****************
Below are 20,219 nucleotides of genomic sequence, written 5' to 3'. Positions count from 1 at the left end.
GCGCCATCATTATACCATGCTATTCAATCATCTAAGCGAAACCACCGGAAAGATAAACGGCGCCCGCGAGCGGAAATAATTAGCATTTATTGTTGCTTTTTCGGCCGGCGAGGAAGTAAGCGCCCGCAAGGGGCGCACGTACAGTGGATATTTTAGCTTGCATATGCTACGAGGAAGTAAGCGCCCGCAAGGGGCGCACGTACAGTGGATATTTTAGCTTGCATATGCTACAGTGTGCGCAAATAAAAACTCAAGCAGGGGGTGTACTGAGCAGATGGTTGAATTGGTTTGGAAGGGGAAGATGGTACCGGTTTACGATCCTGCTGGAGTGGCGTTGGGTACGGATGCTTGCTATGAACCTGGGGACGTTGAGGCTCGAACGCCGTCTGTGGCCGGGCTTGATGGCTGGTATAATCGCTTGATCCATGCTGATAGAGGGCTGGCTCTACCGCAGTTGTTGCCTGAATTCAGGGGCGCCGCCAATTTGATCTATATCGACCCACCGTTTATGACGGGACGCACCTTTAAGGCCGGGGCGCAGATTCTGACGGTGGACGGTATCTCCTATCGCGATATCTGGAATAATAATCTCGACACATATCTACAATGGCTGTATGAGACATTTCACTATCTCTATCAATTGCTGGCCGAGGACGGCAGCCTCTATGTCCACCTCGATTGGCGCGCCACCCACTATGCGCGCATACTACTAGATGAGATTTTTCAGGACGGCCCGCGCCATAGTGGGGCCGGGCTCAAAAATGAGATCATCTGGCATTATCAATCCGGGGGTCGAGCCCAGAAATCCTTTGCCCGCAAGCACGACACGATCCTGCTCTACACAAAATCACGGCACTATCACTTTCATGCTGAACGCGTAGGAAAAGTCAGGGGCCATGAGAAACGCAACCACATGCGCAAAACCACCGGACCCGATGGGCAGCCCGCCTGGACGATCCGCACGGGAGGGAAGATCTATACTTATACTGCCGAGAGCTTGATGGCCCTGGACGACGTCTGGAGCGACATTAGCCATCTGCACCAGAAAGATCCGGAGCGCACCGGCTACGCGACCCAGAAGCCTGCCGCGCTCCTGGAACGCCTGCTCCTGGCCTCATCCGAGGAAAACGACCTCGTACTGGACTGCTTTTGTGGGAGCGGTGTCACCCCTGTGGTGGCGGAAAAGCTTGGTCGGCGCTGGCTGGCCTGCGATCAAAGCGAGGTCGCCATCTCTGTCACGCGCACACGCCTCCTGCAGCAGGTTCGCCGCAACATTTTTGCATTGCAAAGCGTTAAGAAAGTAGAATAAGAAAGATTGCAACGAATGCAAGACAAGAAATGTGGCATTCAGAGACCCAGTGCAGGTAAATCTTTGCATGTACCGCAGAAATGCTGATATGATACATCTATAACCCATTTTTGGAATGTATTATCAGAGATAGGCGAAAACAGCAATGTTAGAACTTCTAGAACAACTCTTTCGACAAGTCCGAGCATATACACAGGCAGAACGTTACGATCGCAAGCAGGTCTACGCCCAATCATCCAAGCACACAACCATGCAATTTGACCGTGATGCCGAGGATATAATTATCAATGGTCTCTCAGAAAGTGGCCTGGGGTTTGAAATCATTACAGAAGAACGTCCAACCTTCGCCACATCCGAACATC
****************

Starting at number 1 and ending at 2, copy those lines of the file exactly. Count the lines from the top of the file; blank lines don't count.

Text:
Below are 20,219 nucleotides of genomic sequence, written 5' to 3'. Positions count from 1 at the left end.
GCGCCATCATTATACCATGCTATTCAATCATCTAAGCGAAACCACCGGAAAGATAAACGGCGCCCGCGAGCGGAAATAATTAGCATTTATTGTTGCTTTTTCGGCCGGCGAGGAAGTAAGCGCCCGCAAGGGGCGCACGTACAGTGGATATTTTAGCTTGCATATGCTACGAGGAAGTAAGCGCCCGCAAGGGGCGCACGTACAGTGGATATTTTAGCTTGCATATGCTACAGTGTGCGCAAATAAAAACTCAAGCAGGGGGTGTACTGAGCAGATGGTTGAATTGGTTTGGAAGGGGAAGATGGTACCGGTTTACGATCCTGCTGGAGTGGCGTTGGGTACGGATGCTTGCTATGAACCTGGGGACGTTGAGGCTCGAACGCCGTCTGTGGCCGGGCTTGATGGCTGGTATAATCGCTTGATCCATGCTGATAGAGGGCTGGCTCTACCGCAGTTGTTGCCTGAATTCAGGGGCGCCGCCAATTTGATCTATATCGACCCACCGTTTATGACGGGACGCACCTTTAAGGCCGGGGCGCAGATTCTGACGGTGGACGGTATCTCCTATCGCGATATCTGGAATAATAATCTCGACACATATCTACAATGGCTGTATGAGACATTTCACTATCTCTATCAATTGCTGGCCGAGGACGGCAGCCTCTATGTCCACCTCGATTGGCGCGCCACCCACTATGCGCGCATACTACTAGATGAGATTTTTCAGGACGGCCCGCGCCATAGTGGGGCCGGGCTCAAAAATGAGATCATCTGGCATTATCAATCCGGGGGTCGAGCCCAGAAATCCTTTGCCCGCAAGCACGACACGATCCTGCTCTACACAAAATCACGGCACTATCACTTTCATGCTGAACGCGTAGGAAAAGTCAGGGGCCATGAGAAACGCAACCACATGCGCAAAACCACCGGACCCGATGGGCAGCCCGCCTGGACGATCCGCACGGGAGGGAAGATCTATACTTATACTGCCGAGAGCTTGATGGCCCTGGACGACGTCTGGAGCGACATTAGCCATCTGCACCAGAAAGATCCGGAGCGCACCGGCTACGCGACCCAGAAGCCTGCCGCGCTCCTGGAACGCCTGCTCCTGGCCTCATCCGAGGAAAACGACCTCGTACTGGACTGCTTTTGTGGGAGCGGTGTCACCCCTGTGGTGGCGGAAAAGCTTGGTCGGCGCTGGCTGGCCTGCGATCAAAGCGAGGTCGCCATCTCTGTCACGCGCACACGCCTCCTGCAGCAGGTTCGCCGCAACATTTTTGCATTGCAAAGCGTTAAGAAAGTAGAATAAGAAAGATTGCAACGAATGCAAGACAAGAAATGTGGCATTCAGAGACCCAGTGCAGGTAAATCTTTGCATGTACCGCAGAAATGCTGATATGATACATCTATAACCCATTTTTGGAATGTATTATCAGAGATAGGCGAAAACAGCAATGTTAGAACTTCTAGAACAACTCTTTCGACAAGTCCGAGCATATACACAGGCAGAACGTTACGATCGCAAGCAGGTCTACGCCCAATCATCCAAGCACACAACCATGCAATTTGACCGTGATGCCGAGGATATAATTATCAATGGTCTCTCAGAAAGTGGCCTGGGGTTTGAAATCATTACAGAAGAACGTCCAACCTTCGCCACATCCGAACATC